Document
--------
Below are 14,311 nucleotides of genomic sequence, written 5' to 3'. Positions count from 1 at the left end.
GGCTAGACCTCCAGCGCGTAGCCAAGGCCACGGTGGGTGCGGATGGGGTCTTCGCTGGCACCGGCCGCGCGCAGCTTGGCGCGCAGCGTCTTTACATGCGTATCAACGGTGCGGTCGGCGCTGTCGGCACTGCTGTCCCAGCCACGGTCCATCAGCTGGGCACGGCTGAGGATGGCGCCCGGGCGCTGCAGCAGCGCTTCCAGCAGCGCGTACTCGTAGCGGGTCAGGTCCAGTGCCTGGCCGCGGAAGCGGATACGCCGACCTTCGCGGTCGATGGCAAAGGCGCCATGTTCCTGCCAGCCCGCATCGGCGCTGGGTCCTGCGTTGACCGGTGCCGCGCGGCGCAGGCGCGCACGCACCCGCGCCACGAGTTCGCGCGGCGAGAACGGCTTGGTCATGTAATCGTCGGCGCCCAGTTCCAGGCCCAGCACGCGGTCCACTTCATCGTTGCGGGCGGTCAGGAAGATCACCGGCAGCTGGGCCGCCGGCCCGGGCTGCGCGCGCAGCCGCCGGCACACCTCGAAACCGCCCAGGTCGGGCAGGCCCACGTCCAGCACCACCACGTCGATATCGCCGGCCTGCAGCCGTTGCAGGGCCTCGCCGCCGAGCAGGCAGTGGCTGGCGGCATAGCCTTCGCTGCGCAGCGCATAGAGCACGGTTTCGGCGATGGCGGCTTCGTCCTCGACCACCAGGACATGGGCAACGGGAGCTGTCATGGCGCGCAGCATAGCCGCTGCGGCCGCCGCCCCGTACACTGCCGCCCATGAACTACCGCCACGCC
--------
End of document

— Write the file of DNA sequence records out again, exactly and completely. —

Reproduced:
Below are 14,311 nucleotides of genomic sequence, written 5' to 3'. Positions count from 1 at the left end.
GGCTAGACCTCCAGCGCGTAGCCAAGGCCACGGTGGGTGCGGATGGGGTCTTCGCTGGCACCGGCCGCGCGCAGCTTGGCGCGCAGCGTCTTTACATGCGTATCAACGGTGCGGTCGGCGCTGTCGGCACTGCTGTCCCAGCCACGGTCCATCAGCTGGGCACGGCTGAGGATGGCGCCCGGGCGCTGCAGCAGCGCTTCCAGCAGCGCGTACTCGTAGCGGGTCAGGTCCAGTGCCTGGCCGCGGAAGCGGATACGCCGACCTTCGCGGTCGATGGCAAAGGCGCCATGTTCCTGCCAGCCCGCATCGGCGCTGGGTCCTGCGTTGACCGGTGCCGCGCGGCGCAGGCGCGCACGCACCCGCGCCACGAGTTCGCGCGGCGAGAACGGCTTGGTCATGTAATCGTCGGCGCCCAGTTCCAGGCCCAGCACGCGGTCCACTTCATCGTTGCGGGCGGTCAGGAAGATCACCGGCAGCTGGGCCGCCGGCCCGGGCTGCGCGCGCAGCCGCCGGCACACCTCGAAACCGCCCAGGTCGGGCAGGCCCACGTCCAGCACCACCACGTCGATATCGCCGGCCTGCAGCCGTTGCAGGGCCTCGCCGCCGAGCAGGCAGTGGCTGGCGGCATAGCCTTCGCTGCGCAGCGCATAGAGCACGGTTTCGGCGATGGCGGCTTCGTCCTCGACCACCAGGACATGGGCAACGGGAGCTGTCATGGCGCGCAGCATAGCCGCTGCGGCCGCCGCCCCGTACACTGCCGCCCATGAACTACCGCCACGCC